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International Society of Hypertension

New Investigators Network

New Investigator Network
Member Spotlight

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June 2013 Spotlight of the Month

Dianne M. Babbitt

Ph.D. Student
Hypertension, Molecular and Applied Physiology Lab
Department of Kinesiology
Temple University
Philadelphia, PA
USA

How did you become interested in research relating to Hypertension?

I met Dr. Michael Brown and members of his lab, Hypertension Molecular and Applied Physiology, in early 2010, and at that time I was introduced to their specific line of research.  My interest in cardiovascular exercise physiology aligned well with Dr. Brown and his team’s ongoing research study.

Describe your research & the program/lab (info of your supervisor) that you are in?

Dr. Michael Brown and members of his lab are involved in a research study regarding the effect of exercise training on risk factors for endothelial dysfunction and hypertension in African Americans, including both in vitro and in vivo measurements and assessments.  As a member of the lab, my specific research line includes the integration of molecular physiology experiments to develop a better understanding of the effect of exercise on inflammation, endothelial function, and subsequently hypertension. 

What do you consider to be your substantial scientific contribution so far (provide Pubmed PMID if possible)?

The manuscript recently published (April 2013) in the International Journal of Hypertension entitled, “Endothelial Activation Microparticles and Inflammation Status Improve with Exercise Training in African Americans.”

What is your favourite manuscript from a lab other than your own (provide Pubmed PMID if possible)?

 “The endothelium and inflammation,” T. Trepels, A.M. Zeiher, and S. Fichtlscherer, Endothelium, vol. 13, no. 6, pp. 423-429, 2006. DOI: 10.1080/10623320601061862

What facilities are essential for your research?

Facilities that are essential for my research are a laboratory with molecular and exercise testing capabilities as well as a research fitness facility with cardiovascular exercise equipment.

Where do your research strengths lie? Why? What are your research weaknesses? How will you improve?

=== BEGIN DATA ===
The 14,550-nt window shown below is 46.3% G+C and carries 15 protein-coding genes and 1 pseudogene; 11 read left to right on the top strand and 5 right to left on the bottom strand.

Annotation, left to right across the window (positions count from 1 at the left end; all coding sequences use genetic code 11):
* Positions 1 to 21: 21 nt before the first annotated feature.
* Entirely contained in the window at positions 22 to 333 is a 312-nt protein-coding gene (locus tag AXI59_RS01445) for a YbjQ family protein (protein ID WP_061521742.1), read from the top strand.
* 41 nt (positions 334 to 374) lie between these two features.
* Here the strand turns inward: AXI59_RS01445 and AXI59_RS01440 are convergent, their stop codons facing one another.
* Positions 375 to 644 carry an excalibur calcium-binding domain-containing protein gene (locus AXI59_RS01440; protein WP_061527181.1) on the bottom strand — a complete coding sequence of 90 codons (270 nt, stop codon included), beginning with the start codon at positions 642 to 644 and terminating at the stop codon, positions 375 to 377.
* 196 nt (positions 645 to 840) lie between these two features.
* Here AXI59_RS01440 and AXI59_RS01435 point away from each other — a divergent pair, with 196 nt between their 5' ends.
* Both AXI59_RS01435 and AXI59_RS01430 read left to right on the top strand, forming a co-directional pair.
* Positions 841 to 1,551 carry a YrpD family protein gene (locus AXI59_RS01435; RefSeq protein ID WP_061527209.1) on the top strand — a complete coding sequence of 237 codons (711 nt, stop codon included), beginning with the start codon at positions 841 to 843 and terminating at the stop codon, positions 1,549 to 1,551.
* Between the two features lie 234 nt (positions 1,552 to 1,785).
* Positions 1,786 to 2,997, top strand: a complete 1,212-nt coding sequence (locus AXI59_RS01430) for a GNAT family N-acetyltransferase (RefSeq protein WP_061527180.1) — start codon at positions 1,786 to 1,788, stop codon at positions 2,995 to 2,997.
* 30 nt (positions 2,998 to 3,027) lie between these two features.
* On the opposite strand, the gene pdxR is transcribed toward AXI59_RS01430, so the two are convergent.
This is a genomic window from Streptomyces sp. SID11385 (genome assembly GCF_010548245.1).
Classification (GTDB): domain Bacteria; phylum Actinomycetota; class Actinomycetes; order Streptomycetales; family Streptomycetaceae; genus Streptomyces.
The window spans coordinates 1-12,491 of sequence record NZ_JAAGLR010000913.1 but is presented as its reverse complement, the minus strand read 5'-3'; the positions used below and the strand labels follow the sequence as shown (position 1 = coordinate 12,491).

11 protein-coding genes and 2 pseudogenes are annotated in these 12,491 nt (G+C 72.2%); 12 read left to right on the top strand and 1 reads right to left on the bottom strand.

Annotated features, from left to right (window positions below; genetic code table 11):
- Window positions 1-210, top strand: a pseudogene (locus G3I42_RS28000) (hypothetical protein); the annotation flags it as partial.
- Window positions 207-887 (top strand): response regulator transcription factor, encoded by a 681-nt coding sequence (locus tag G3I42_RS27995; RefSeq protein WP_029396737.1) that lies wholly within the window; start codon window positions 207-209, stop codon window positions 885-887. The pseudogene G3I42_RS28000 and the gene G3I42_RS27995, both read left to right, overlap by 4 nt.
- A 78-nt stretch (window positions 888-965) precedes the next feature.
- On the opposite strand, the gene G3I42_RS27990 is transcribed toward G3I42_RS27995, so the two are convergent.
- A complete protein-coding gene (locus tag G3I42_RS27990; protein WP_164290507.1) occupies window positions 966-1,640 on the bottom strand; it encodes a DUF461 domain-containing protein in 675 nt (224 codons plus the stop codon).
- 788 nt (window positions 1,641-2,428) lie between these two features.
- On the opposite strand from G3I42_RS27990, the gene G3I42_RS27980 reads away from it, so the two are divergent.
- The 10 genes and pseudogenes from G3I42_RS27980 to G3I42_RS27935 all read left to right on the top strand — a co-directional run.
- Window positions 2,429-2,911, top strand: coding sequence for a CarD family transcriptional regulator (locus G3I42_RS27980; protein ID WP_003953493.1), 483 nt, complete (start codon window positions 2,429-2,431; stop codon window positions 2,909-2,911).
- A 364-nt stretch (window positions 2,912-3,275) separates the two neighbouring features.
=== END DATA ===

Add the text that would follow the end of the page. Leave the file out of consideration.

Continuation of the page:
My research strengths lie in attention to detail and organization, an aspiration for thorough understanding, and a willingness and desire to collaborate with others.  The aggregation of these strengths is critical to move research forward.  My research weaknesses stem from being in the beginning of my research career which does not afford me the experience to be able to forsee potential gliches in my research line.  In order to improve, I will continue to train and gain experience in laboratory techniques as well as collaborate with others who have a demonstrated research experience.

Describe your unforgettable (proudest) moment in science, and the most challenging situation that you have had to overcome (lessons learnt) so far?

My most unforgettable moment(s) in science are the acceptance of my submitted works by both intramural and extramural professionals within the field.  The most challenging situation in which I continually struggle is realizing that although I can set high performance expectations for myself, things are not always going to be perfect and there is always room for improvement.

At which conference did you first present? How was your experience?

The first conference at which I presented was the American College of Sports Medicine Mid-Atlantic Regional Conference in Harrisburg, PA, 2009.  The experience was rewarding because I was able to share my research findings and have discussions with other researchers who shared their input and ideas with me.

What upcoming conferences will you be attending, and what is the furthest distance that you have traveled for a conference?

I will be attending the American College of Sports Medicine National Conference in Indianapolis, Indiana in May 2013, and the American Heart Association High Blood Pressure Research Conference in New Orleans, Louisiana in September 2013.  The furthest I have traveled for a conference is San Francisco, California.

How did you learn about ISH/NIN and its activities?

I learned about ISH/NIN through a fellow colleague and member of ISH/NIN.

What area(s) do you wish to specialize in the future?

My research interests are in the area of cardiovascular physiology.  I would like to specialize in the integration of molecular physiology investigations in understanding the effect of exercise on the pathophysiology of cardiovascular diseases.

Who is your role model in Science? Why?

There have been multiple people who have invested in me and my career in scientific research.  Many of the inter- and intra-disciplinary professionals with whom I have collaborated have enlightened me to the fact that scientific research is advanced through a group effort.

What are your scientific goals? Advise for talented emerging scientists?

Following completion of the requirements for my Ph.D. in Exercise Physiology, my goal is to work in academia as a professor and researcher.  In addition, I plan to continue my current research line to further explore the role of exercise on molecular adaptations in the presence of disease and share those findings at professional conferences.  My advice to talented emerging scientists is to be open to ideas, discussion, and collaboration with other colleagues because it is interactions among colleagues that enable us to grow and advance professionally.

 

  

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